HOST INTRO: Black and Latino high school students in the south Bronx are getting a crash course in political activism. The students of South Bronx Community Charter High School organized their own street protest against police brutality in partnership with Black Lives Matter. The march was held on Saturday, December 2nd. David Zha has more.
[ambi of marshal training]
ZHA 1: In a brightly-lit room that resembles a small dance studio, a group of about 15 9th graders gather in a circle. They’re here to learn how to be marshals in the upcoming Black Lives Matter protest. Miriam Diakite is 14 years old. She’s here to fight against police violence.
DIAKITE 1: I signed up to be a marshal to find justice for every police victim, for every black person that died in the hands of the police and there’s no justice in their case. And that’s the whole point of the march. (0:13)
ZHA 2: The curriculum at South Bronx Community is highly student-driven, and getting trained for protests came out of student interest. Alexis Danzig and Jaime Bauer are members of the activism group Rise and Resist.
DANZIG 1: So we’re here to teach young people how to comport themselves in the street as marshals (0:06)
BAUER 1: We’re a direct action group so we do a lot of street demonstrations. We usually have a small group of organizers who are wearing colored armband and they’re mashaling. But think of it more like facilitating the demonstration. We help make it a little less chaotic. More welcoming. (0:18)
ZHA 3: The students partner up and practice calmly responding to hecklers by engaging them in conversation.
DANZIG 2: Can we get two lines please? I want to see everyone buddied up. You’re gonna practice looking people right in the eye and asking them, “What is your name? Why do you have that opinion?” (0:14)
[ambi of pairing up]
ZHA 4: The class discusses how to react when police are present. Danzig warns students to never touch a police officer.
DANZIG 3: Touching a police officer is an assault. So you never want to touch a cop. (0:04)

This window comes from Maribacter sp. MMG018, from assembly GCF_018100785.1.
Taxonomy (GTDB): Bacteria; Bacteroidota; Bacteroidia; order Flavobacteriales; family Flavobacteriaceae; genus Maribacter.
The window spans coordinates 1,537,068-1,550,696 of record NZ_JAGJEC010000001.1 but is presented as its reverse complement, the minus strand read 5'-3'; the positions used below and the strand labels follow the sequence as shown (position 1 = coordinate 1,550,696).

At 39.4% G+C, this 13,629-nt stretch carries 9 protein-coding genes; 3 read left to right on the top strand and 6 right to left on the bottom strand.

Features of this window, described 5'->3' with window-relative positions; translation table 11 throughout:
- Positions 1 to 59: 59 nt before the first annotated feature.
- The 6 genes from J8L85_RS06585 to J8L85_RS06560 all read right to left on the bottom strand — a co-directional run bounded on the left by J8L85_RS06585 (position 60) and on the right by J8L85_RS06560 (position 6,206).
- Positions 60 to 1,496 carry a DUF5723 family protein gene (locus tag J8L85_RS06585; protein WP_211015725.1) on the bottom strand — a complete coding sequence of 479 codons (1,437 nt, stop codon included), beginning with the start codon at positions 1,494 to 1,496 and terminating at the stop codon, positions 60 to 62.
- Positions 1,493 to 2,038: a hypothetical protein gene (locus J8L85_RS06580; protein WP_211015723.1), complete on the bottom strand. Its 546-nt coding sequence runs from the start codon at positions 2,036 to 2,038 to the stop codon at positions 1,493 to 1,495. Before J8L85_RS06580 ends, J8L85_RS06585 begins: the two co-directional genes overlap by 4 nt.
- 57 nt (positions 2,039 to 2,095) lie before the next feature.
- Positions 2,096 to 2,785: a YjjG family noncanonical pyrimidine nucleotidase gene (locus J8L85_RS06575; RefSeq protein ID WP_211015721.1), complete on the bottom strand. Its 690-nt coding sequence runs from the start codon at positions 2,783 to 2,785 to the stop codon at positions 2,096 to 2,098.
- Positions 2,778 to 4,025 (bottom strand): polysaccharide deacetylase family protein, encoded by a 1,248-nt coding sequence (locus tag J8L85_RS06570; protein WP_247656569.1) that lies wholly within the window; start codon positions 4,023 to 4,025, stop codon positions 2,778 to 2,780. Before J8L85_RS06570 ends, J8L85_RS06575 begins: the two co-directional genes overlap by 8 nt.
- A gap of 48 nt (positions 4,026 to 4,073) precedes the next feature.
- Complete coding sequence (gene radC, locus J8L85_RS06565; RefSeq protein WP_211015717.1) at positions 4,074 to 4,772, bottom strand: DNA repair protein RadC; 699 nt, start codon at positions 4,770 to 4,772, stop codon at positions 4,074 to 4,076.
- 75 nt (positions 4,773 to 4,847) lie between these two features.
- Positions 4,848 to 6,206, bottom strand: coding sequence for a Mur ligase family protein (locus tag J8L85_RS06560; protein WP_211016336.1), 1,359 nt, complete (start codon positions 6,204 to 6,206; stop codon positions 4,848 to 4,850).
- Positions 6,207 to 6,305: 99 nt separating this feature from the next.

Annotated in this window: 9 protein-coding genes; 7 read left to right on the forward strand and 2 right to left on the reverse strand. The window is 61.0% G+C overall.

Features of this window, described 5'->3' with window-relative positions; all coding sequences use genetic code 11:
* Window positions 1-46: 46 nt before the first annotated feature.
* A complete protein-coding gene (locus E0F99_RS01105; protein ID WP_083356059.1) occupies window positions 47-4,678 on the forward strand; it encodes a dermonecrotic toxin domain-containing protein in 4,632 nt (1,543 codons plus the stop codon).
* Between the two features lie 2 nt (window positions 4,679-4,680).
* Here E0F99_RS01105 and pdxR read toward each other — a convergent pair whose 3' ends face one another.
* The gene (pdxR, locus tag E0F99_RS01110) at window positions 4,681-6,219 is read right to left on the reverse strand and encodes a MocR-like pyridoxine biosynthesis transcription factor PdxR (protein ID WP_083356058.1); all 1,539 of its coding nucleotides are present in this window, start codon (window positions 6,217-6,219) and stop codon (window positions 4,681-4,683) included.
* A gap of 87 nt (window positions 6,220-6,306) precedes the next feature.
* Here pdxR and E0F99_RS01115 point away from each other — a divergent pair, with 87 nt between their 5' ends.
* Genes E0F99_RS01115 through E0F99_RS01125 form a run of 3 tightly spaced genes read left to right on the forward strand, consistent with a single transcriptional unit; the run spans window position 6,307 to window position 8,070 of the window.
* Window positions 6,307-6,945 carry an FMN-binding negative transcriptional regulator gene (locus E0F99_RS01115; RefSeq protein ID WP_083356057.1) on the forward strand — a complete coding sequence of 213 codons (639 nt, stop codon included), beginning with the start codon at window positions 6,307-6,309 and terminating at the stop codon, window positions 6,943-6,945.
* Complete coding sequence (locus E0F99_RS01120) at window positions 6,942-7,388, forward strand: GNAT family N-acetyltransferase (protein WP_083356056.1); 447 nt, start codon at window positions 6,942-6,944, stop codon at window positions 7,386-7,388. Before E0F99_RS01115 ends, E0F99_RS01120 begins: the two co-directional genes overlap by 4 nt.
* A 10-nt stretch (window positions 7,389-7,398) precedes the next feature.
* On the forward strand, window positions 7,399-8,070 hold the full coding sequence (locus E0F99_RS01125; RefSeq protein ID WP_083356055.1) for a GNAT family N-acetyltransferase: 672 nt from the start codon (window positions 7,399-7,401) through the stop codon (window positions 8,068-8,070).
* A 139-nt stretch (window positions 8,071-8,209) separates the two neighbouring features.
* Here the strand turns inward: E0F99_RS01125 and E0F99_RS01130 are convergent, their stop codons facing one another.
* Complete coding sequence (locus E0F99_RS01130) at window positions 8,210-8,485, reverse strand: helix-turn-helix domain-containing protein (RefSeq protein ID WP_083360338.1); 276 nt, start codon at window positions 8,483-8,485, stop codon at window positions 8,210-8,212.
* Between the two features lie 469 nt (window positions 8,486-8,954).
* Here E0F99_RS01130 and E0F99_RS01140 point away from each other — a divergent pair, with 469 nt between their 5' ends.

[ambi of police lesson “Can we get arrested”]
ZHA 5: This is the second year that South Bronx Community students have worked with Black Lives Matter to organize a march. Hawk Newsome, president and founder of Black Lives Matter of Greater New York, says activism gives students a unique opportunity to learn skills they won’t find in a classroom. The protest is completely student run, with Hawk serving in a supporting role.
NEWSOME 1: They wrote the press release. They crafted letters to elected officials. It’s their words. They’re learning communications skills. They’re unlearning how politics works. They’re learning how to get your message out, your points across at 14? Can you imagine what they’ll be like at 24? (0:10)
ZHA 7: Mario Benabe is a science teacher at South Bronx Community. He hopes the marshal training will inspire students to continue their activism in the future.
BENABE 1: Whenever any of our students experience any form of injustice, they can use these skill to combat whatever injustice they feel on a deeply personal level. The ultimate vision is to see more youths engage in this type of work. (0:20)
ZHA 8: The importance of fighting peacefully against injustice is not lost on 14 year old Miriam Diakite.
DIAKITE 2: It’s not like we’re gonna go and punch people or rush through people. We’re doing this nonviolently. Every day somebody’s dying, some black person is dying over something as irrelevant as candy and soda. (0:14)
ZHA 9: As the struggle for racial justice continues, expect to see South Bronx Community students leading the fight in the future.
David Zha, Columbia Radio News.